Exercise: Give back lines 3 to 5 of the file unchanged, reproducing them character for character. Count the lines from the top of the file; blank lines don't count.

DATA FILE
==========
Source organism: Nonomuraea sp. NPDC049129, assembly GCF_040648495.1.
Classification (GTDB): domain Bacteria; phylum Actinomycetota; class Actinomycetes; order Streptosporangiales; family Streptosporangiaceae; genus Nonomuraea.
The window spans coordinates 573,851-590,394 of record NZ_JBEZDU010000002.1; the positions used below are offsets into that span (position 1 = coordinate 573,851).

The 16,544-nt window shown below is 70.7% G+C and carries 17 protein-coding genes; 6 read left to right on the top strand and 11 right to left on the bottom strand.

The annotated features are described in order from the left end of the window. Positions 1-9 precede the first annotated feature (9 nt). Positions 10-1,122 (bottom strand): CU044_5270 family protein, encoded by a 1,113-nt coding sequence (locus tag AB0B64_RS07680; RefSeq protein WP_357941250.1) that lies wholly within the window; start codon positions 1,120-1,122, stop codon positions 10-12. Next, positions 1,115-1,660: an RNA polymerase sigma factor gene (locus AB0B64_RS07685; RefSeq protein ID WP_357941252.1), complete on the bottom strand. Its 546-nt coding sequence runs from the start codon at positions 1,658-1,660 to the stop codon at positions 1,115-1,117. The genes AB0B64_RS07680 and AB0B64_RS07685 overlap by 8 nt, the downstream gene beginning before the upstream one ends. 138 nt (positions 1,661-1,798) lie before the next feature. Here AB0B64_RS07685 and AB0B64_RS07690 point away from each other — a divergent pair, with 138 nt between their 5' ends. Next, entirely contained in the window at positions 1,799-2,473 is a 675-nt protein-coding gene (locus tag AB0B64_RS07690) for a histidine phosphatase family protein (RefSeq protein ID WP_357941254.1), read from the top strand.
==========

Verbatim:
The window spans coordinates 573,851-590,394 of record NZ_JBEZDU010000002.1; the positions used below are offsets into that span (position 1 = coordinate 573,851).

The 16,544-nt window shown below is 70.7% G+C and carries 17 protein-coding genes; 6 read left to right on the top strand and 11 right to left on the bottom strand.

The annotated features are described in order from the left end of the window. Positions 1-9 precede the first annotated feature (9 nt). Positions 10-1,122 (bottom strand): CU044_5270 family protein, encoded by a 1,113-nt coding sequence (locus tag AB0B64_RS07680; RefSeq protein WP_357941250.1) that lies wholly within the window; start codon positions 1,120-1,122, stop codon positions 10-12. Next, positions 1,115-1,660: an RNA polymerase sigma factor gene (locus AB0B64_RS07685; RefSeq protein ID WP_357941252.1), complete on the bottom strand. Its 546-nt coding sequence runs from the start codon at positions 1,658-1,660 to the stop codon at positions 1,115-1,117. The genes AB0B64_RS07680 and AB0B64_RS07685 overlap by 8 nt, the downstream gene beginning before the upstream one ends. 138 nt (positions 1,661-1,798) lie before the next feature. Here AB0B64_RS07685 and AB0B64_RS07690 point away from each other — a divergent pair, with 138 nt between their 5' ends. Next, entirely contained in the window at positions 1,799-2,473 is a 675-nt protein-coding gene (locus tag AB0B64_RS07690) for a histidine phosphatase family protein (RefSeq protein ID WP_357941254.1), read from the top strand.